Bariş Özener and Bernhard Fink (2010)

Facial symmetry in young girls and boys from a slum and a control area of Ankara, Turkey

Evolution and Human Behavior, 31(6):436-441.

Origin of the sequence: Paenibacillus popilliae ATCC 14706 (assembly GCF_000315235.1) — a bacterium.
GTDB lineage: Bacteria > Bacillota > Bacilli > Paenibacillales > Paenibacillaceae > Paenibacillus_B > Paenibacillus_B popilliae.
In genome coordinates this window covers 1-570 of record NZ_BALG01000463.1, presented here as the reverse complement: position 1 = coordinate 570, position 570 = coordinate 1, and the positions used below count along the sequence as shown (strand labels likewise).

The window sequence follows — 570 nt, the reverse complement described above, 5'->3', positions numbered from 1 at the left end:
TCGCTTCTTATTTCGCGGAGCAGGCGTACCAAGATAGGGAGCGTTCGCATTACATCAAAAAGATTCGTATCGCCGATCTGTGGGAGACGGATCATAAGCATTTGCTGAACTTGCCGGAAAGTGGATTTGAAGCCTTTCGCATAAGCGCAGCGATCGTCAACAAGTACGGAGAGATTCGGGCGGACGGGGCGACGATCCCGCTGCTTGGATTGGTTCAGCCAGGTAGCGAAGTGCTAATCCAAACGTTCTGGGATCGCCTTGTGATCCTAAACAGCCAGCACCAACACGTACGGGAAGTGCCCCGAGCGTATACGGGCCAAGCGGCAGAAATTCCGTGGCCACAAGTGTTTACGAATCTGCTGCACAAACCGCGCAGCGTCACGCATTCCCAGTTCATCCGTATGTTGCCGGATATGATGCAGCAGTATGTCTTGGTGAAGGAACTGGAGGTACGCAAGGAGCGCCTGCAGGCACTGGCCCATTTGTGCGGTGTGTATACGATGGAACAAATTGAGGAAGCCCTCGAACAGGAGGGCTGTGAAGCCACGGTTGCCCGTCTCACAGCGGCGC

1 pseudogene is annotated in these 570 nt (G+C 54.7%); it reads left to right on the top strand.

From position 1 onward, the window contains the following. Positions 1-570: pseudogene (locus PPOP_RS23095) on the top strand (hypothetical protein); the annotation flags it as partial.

Deviations from perfect symmetry in paired traits of otherwise bilateral symmetrical organisms are thought to reflect developmental quality, especially the ability to resist environmental perturbations early in ontogeny. It is well established that poor environmental conditions increase developmental instability (DI) as reflected by measurements of fluctuating asymmetry. In humans, there is evidence that DI relates to numerous fitness components, and studies have found that perceptions of facial attractiveness for example are positively correlated with measurements of facial symmetry. Here we report the data on measurements of facial symmetry of 503 Turkish senior year high school students aged 17 to 18 years, of whom 133 males and 117 females were recruited from a slum district of Şentepe in Ankara (Group 1), and 131 males and 122 females from three high schools in wealthy central urban areas (Group 2). Digital images were used to assess the degree of facial asymmetry as measured from seven paired traits and calculated as a composite score. Facial asymmetry of participants in Group 1 (slum district) was significantly higher than that of participants in Group 2 (urban areas). Moreover, males in Group 1 were found to have higher facial asymmetry than females, while no sex difference was observed in Group 2. We conclude that poor living conditions have an influence on DI in humans, which manifests itself in the form of facial asymmetry, and that this might be particularly true for males.

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